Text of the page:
When AIG crashed on to the rocks of the 2008 financial crisis, US Treasury Secretary Hank Paulson quickly realised that the best way to shore up the ailing balance sheet (aside from pumping billions of taxpayers money in to the business) was to dispose of the crown jewels. So, in 2010, AIA, the jewel in AIG's Asian crown, was floated on the Hong Kong Stock Exchange, raising much needed funds to help stabilise the parent company. AIG maintained a minority interest in the AIA but, in 2012, that too was sold to pay off outstanding debts.
This brings me on to Amazon (AMZN). Most people recognise Amazon Web Services (AWS) as Amazon's runaway success and crown jewel in an otherwise highly competitive, low margin business. Operating profits in the core retailing business have continued to deteriorate at a rapid pace leading to an overall $28 operating loss in Q3 2012. Amazon themselves have highlighted the potential in the AWS business stating that, in time, AWS could be as large as the rest of Amazon's business. Will Amazon therefore go the way of AIG and be forced to sell off their AWS crown jewel before realising its full potential?
This article seeks to set out the argument for why Amazon will imminently spin off AWS if it is to have any chance of growing sales in the future. To achieve this, the article addresses three key points:
1. The efficiency of Amazon's business model based on their ability to generate top line sales from existing balance sheet assets
2. The capital needs of a business that is projected to double top line sales over the next 3 years
3. The various options available to Amazon to grow its balance sheet to enable sales growth
AWS is a cloud computing services business which provides customers with dedicated cloud and public cloud hosting capabilities.
Despite Amazon's claims around the financial success of the business it does not break out turnover or profitability for that unit in its SEC filings. What it does say in SEC filings is that AWS makes up a portion of "Other" sales which in Q3 2012 amounted to $648 million. Assuming this is 100% allocated to AWS, the business would be approximately twice the size of Rackspace Holdings (RAX), its nearest competitor. RAX generated a turnover of $336 million for Q3 2012 with net profit margins of 8% producing an annualised profit of circa $109 million. It currently trades at an all-time high P/E ratio of 108x. Applying the same valuation metrics to AWS would value the business at $22.5 billion.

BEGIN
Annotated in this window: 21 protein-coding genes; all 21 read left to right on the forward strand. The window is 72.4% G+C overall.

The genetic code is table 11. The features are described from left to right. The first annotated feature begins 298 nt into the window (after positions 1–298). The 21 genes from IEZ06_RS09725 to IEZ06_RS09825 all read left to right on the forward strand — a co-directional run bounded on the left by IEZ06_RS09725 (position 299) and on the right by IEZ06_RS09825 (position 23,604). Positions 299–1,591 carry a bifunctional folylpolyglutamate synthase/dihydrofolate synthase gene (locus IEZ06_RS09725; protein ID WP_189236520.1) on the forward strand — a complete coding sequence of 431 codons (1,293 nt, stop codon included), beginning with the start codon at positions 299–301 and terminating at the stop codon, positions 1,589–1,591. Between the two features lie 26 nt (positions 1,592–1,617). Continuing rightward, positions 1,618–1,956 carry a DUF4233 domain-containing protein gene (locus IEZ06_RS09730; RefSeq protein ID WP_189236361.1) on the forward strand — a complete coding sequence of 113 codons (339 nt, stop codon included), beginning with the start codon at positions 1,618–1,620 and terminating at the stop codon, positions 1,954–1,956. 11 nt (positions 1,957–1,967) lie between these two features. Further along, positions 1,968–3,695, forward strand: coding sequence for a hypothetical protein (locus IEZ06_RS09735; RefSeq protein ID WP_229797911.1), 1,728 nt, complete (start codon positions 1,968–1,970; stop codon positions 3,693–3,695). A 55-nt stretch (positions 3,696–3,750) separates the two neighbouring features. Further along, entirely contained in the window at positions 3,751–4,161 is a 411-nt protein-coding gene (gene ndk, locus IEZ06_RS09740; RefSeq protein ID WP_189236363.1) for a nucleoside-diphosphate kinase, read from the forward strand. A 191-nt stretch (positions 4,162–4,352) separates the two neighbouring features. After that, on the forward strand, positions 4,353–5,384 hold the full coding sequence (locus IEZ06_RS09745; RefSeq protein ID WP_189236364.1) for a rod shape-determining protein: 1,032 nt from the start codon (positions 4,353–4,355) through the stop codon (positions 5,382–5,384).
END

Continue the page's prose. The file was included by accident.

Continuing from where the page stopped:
Arguably, AWS is non-core to Amazon's retail business. Just like other online retailers, there appears to be no particular strategic need to own the servers upon which you run your business. Certainly this is the logic that Amazon sells to its own AWS customers. On that basis, it can certainly position the spin out or partial divestiture of AWS as a resounding success overall. Unfortunately for them, the reality is very different.
Efficiency of Amazon's Business Model
Analysts, reporters and investors have repeatedly beaten the drum about the efficiency of Amazon's business model and the savings that can be passed on to customers due to absence of physical brick and mortar stores. Most of those parties also cite Amazon as the online Wal-Mart (WMT) of the digital age.
However, as any offline or online retailer knows, every company needs assets to generate sales, either in the form of retail stores for some, offices, distribution centres, warehouses, inventory, IT infrastructure, logistics assets and many other tangible and costly assets. While it does not operate bricks and mortar stores, Amazon is no different in its need for physical assets than anyone else if it is to generate and ultimately grow sales.
We can determine quite easily whether Amazon's model is actually efficient versus the competition by comparing the amount of sales it generates to the level of assets needed to generate those sales. Higher rates of sales to assets would indicate that those assets are more efficient. The charts below compare Wal-Mart's and Amazon's respective performances.